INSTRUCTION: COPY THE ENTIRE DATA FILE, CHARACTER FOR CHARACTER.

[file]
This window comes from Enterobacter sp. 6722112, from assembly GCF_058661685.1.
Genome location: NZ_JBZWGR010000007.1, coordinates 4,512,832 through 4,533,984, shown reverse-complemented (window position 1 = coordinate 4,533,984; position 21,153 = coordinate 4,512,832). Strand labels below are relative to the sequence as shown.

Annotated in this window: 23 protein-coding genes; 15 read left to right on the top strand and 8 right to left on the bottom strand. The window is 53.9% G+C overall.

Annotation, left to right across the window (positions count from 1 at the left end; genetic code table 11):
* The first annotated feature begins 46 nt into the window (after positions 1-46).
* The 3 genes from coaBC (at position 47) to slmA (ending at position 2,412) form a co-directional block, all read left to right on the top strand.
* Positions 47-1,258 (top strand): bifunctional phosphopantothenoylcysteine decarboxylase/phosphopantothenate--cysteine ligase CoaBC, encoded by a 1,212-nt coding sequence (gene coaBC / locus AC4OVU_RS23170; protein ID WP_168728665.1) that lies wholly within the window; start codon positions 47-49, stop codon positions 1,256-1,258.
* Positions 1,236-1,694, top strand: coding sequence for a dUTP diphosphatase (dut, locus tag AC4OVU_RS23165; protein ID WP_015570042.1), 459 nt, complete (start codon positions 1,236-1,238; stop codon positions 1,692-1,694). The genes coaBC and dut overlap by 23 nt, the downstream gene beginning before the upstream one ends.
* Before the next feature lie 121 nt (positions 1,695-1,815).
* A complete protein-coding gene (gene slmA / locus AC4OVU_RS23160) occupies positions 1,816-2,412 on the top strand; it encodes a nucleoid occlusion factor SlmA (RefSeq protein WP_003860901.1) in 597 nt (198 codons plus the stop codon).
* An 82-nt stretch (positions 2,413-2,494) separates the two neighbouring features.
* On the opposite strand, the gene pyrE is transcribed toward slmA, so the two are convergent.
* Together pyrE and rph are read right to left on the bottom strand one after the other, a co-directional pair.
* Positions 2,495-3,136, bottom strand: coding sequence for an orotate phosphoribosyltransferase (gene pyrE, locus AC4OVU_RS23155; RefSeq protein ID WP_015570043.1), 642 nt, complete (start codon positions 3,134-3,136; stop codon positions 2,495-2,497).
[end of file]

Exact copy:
This window comes from Enterobacter sp. 6722112, from assembly GCF_058661685.1.
Genome location: NZ_JBZWGR010000007.1, coordinates 4,512,832 through 4,533,984, shown reverse-complemented (window position 1 = coordinate 4,533,984; position 21,153 = coordinate 4,512,832). Strand labels below are relative to the sequence as shown.

Annotated in this window: 23 protein-coding genes; 15 read left to right on the top strand and 8 right to left on the bottom strand. The window is 53.9% G+C overall.

Annotation, left to right across the window (positions count from 1 at the left end; genetic code table 11):
* The first annotated feature begins 46 nt into the window (after positions 1-46).
* The 3 genes from coaBC (at position 47) to slmA (ending at position 2,412) form a co-directional block, all read left to right on the top strand.
* Positions 47-1,258 (top strand): bifunctional phosphopantothenoylcysteine decarboxylase/phosphopantothenate--cysteine ligase CoaBC, encoded by a 1,212-nt coding sequence (gene coaBC / locus AC4OVU_RS23170; protein ID WP_168728665.1) that lies wholly within the window; start codon positions 47-49, stop codon positions 1,256-1,258.
* Positions 1,236-1,694, top strand: coding sequence for a dUTP diphosphatase (dut, locus tag AC4OVU_RS23165; protein ID WP_015570042.1), 459 nt, complete (start codon positions 1,236-1,238; stop codon positions 1,692-1,694). The genes coaBC and dut overlap by 23 nt, the downstream gene beginning before the upstream one ends.
* Before the next feature lie 121 nt (positions 1,695-1,815).
* A complete protein-coding gene (gene slmA / locus AC4OVU_RS23160) occupies positions 1,816-2,412 on the top strand; it encodes a nucleoid occlusion factor SlmA (RefSeq protein WP_003860901.1) in 597 nt (198 codons plus the stop codon).
* An 82-nt stretch (positions 2,413-2,494) separates the two neighbouring features.
* On the opposite strand, the gene pyrE is transcribed toward slmA, so the two are convergent.
* Together pyrE and rph are read right to left on the bottom strand one after the other, a co-directional pair.
* Positions 2,495-3,136, bottom strand: coding sequence for an orotate phosphoribosyltransferase (gene pyrE, locus AC4OVU_RS23155; RefSeq protein ID WP_015570043.1), 642 nt, complete (start codon positions 3,134-3,136; stop codon positions 2,495-2,497).